Good Advice, Despite Source
The Corn Refiners Association wants us to know that, nutritionally speaking, high-fructose corn syrup (HFCS) isn't the villain it's made out to be.
The association, whose members produce more than 23.5 billion pounds of high-fructose corn syrup a year, has mounted a campaign to spread the word that the sweetener is no worse for people than sugar or honey.
The CRA has been running ads to drive its point home; it also has ginned up a survey showing that moms sending kids back to school worry about the wrong things in terms of nutrition, fingering things such as HFCS instead of looking at overall calorie consumption.
I hate to admit it -- and don't get me wrong, I don't think corn syrup is health food or that the industry has anything but its own best interests in mind -- but I think the group is right on this one. The American Medical Association in June issued a report saying there's not enough evidence to prove that HFCS contributes to overweight, obesity or diabetes any more than other sweeteners. (The report does note that more research is needed.)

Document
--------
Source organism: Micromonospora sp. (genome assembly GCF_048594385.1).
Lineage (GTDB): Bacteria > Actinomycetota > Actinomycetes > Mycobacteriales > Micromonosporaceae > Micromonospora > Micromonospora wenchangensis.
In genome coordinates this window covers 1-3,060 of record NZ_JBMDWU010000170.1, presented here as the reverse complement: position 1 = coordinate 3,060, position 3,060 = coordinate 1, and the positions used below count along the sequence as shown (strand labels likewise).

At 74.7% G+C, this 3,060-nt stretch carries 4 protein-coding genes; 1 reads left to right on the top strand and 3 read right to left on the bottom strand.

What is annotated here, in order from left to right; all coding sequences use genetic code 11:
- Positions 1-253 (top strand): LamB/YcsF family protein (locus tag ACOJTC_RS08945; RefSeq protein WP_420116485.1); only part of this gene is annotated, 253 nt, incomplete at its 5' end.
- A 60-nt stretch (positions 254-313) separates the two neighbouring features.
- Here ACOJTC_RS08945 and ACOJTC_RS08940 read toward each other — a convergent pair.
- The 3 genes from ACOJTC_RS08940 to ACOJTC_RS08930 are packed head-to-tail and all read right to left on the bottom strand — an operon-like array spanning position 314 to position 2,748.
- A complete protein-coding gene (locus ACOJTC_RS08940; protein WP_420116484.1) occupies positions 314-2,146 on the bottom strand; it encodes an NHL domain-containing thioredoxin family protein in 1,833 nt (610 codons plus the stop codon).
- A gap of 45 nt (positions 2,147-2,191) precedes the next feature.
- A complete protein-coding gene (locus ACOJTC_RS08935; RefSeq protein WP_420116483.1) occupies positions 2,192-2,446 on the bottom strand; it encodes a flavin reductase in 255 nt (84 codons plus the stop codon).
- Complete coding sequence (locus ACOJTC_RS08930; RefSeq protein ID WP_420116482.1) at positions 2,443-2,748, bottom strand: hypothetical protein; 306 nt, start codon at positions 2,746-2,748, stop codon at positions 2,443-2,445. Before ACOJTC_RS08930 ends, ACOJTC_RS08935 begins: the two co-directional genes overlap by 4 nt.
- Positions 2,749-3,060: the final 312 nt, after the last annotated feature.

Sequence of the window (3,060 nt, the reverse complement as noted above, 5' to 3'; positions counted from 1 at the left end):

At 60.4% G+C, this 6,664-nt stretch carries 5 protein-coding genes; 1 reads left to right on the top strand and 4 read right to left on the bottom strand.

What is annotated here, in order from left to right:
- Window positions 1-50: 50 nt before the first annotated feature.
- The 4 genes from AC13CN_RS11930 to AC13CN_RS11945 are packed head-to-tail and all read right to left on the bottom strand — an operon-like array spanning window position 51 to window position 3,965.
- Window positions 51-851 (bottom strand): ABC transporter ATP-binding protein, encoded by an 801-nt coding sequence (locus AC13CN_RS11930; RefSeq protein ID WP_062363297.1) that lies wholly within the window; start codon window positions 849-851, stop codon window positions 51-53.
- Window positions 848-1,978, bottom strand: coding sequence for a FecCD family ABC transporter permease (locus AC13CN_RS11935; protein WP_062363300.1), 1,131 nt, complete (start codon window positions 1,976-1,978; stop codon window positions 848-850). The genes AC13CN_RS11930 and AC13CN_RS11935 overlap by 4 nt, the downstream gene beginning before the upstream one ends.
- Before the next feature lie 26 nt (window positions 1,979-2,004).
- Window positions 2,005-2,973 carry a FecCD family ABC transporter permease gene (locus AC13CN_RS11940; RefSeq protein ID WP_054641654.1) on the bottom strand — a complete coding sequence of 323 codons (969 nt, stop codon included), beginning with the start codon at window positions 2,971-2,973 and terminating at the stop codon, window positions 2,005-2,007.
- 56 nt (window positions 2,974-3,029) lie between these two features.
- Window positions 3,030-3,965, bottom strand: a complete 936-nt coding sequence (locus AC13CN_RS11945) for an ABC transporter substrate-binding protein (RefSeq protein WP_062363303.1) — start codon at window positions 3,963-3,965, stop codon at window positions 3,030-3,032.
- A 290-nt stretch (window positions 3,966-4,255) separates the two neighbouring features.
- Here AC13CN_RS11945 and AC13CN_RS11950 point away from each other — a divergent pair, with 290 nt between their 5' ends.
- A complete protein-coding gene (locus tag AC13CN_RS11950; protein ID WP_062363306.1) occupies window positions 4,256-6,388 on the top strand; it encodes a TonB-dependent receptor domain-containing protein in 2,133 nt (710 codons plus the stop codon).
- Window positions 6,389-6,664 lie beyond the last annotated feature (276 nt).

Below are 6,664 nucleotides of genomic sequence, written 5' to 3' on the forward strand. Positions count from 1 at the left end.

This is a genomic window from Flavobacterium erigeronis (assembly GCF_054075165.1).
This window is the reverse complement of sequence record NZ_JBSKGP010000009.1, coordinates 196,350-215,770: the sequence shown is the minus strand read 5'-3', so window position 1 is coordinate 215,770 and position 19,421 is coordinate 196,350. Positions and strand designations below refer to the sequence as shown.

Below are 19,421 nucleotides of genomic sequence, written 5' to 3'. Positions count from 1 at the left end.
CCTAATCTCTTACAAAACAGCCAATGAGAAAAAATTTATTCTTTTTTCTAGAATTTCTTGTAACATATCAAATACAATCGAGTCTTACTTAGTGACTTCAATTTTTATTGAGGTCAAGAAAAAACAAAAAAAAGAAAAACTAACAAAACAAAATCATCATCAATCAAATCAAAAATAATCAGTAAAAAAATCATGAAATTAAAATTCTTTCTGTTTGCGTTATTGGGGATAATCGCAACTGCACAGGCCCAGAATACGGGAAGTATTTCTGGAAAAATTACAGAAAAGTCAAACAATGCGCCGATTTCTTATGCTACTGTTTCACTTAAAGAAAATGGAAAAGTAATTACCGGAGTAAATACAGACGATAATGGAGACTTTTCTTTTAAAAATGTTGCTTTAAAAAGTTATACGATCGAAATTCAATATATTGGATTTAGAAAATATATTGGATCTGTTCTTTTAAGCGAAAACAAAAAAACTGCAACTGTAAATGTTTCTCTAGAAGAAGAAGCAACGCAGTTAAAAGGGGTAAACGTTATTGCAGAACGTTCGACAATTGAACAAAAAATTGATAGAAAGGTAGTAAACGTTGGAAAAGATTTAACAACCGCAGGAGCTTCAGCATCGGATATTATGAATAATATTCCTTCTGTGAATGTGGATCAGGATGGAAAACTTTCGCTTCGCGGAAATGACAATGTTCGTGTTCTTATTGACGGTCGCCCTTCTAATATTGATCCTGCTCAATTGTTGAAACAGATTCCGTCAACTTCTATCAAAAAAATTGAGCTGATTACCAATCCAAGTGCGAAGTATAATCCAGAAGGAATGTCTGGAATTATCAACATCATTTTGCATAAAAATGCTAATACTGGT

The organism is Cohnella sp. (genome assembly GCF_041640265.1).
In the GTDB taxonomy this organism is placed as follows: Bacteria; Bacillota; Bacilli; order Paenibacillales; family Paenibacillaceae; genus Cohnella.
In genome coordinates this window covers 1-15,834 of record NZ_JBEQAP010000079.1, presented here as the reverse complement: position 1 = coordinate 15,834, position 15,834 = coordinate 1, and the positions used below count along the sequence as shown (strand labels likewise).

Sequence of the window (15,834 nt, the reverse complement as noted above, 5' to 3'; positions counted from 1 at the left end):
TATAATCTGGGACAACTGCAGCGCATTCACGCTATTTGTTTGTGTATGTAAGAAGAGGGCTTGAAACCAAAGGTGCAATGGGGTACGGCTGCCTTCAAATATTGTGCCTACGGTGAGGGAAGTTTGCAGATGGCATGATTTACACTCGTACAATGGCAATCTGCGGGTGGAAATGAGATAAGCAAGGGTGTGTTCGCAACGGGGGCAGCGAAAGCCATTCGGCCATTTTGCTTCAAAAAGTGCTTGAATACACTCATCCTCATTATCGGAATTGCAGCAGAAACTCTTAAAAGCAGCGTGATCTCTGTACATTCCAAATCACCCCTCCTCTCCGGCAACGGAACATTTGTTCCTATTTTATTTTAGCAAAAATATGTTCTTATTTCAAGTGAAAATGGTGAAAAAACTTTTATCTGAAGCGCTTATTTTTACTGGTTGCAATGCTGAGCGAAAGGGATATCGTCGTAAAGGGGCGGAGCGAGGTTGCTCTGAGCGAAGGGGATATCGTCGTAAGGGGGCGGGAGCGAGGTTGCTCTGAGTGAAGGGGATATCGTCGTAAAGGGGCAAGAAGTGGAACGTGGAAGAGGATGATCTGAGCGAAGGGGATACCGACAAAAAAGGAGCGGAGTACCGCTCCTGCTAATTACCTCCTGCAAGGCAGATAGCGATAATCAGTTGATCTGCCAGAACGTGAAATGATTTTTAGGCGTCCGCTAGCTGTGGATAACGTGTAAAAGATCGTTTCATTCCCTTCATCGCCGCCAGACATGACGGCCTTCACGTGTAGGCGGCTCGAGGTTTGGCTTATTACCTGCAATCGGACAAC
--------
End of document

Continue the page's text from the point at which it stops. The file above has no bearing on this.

-- Jennifer Huget
you could just switch to products that don't have the HFCS. Naturally sweetened jelly and juice is easy to find if you check the label before you buy it.